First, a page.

Snowy snub: Media gives cold shoulder to already-cold pro-lifers

Snowy snub: Media gives cold shoulder to already-cold pro-lifers

People participating in the March for Life walk up Independence Avenue toward the Supreme Court, Friday, Jan. 19, 2024, in Washington. (AP Photo/Jacquelyn Martin)

Snowy snub: Media gives cold shoulder to already-cold pro-lifers

Pro-lifers gathered in Washington, DC, recently for the annual March for Life – and as it has done so often before, the media paid almost no attention.

Tens of thousands of pro-lifers braved the cold and ice Friday to attend the 51st annual March for Life (see image above). It was the second time the march had been held since Roe v. Wade was overturned. But while the Left is doing all it can to ensure the "right" to abortion will be a major issue in the upcoming elections, Curtis Houck of Media Research Center says this year's March for Life was a non-event for most of the mainstream media.

"There wasn't any coverage on the broadcast networks, which stands in contrast to last year's when there was 6 minutes and 52 seconds on Friday night and Saturday morning," he tells AFN.

Last year, of course, was the 50th march and Houck says the broadcast networks were still buzzing about the Dobbs decision overturning Roe v. Wade. As Houck points out, that media coverage was a blip on the screen compared to past years.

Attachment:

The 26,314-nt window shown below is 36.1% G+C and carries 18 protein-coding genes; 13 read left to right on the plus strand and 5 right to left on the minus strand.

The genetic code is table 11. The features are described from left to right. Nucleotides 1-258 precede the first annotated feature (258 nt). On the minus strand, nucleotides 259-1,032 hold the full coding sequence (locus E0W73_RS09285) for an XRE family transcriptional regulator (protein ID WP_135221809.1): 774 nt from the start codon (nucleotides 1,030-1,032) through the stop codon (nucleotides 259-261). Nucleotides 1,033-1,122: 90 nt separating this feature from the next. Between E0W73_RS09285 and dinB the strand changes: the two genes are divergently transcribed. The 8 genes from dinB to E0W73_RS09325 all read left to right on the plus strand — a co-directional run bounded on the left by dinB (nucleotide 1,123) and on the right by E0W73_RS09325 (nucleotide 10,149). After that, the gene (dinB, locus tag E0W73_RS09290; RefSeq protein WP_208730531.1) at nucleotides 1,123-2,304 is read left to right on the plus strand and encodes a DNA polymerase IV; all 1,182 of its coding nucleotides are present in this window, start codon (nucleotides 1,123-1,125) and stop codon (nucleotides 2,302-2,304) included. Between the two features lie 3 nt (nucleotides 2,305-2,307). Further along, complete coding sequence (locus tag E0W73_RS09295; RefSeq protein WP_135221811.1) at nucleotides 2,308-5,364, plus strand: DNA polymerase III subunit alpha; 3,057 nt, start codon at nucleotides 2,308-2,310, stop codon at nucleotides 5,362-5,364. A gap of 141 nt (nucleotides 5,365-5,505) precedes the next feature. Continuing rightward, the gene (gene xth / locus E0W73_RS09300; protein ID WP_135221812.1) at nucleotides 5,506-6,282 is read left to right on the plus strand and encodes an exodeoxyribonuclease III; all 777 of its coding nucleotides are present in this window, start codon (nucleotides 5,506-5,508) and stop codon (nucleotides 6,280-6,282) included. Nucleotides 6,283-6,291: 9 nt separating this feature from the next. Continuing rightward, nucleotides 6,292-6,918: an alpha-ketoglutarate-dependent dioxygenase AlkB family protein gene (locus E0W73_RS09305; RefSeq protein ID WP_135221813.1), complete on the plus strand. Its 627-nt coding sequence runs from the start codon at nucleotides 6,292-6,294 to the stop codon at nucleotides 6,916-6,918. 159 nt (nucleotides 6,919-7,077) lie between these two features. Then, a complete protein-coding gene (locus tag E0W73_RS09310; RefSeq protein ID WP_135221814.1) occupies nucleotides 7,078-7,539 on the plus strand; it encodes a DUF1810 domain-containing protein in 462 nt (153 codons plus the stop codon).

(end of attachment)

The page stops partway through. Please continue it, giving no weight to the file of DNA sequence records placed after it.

Houck, Curtis (MRC) Houck

"The March for Life coverage that we saw this year was a reversion to many years we saw in the past prior to the Trump election where the broadcast networks offered little or no coverage," he states.

Not that the mainstream media has lost its attention on abortion. The 2024 elections are in November and Democrats think they can ride this issue all the way to the White House. Houck sees the bias clearly.

"From my perspective, the media are more than willing to do anything and everything to help the White House with this narrative," he says. "… They want to make this election about abortion, and they want to talk about it.

But Houck doesn't expect abortion to deliver for the pro-abortion crowd. "Right now, it looks like this is going to be an election on either the referendum of Trump or the economy, with abortion – try as Democrats might – being more of a secondary issue," he concludes.

Republicans may be hoping Houck's prediction is wrong. As NPR accurately noted in November, every state ballot on abortion rights since the Dobbs decision has come out in favor of abortion rights – even in red states like Kansas, Kentucky, and Ohio.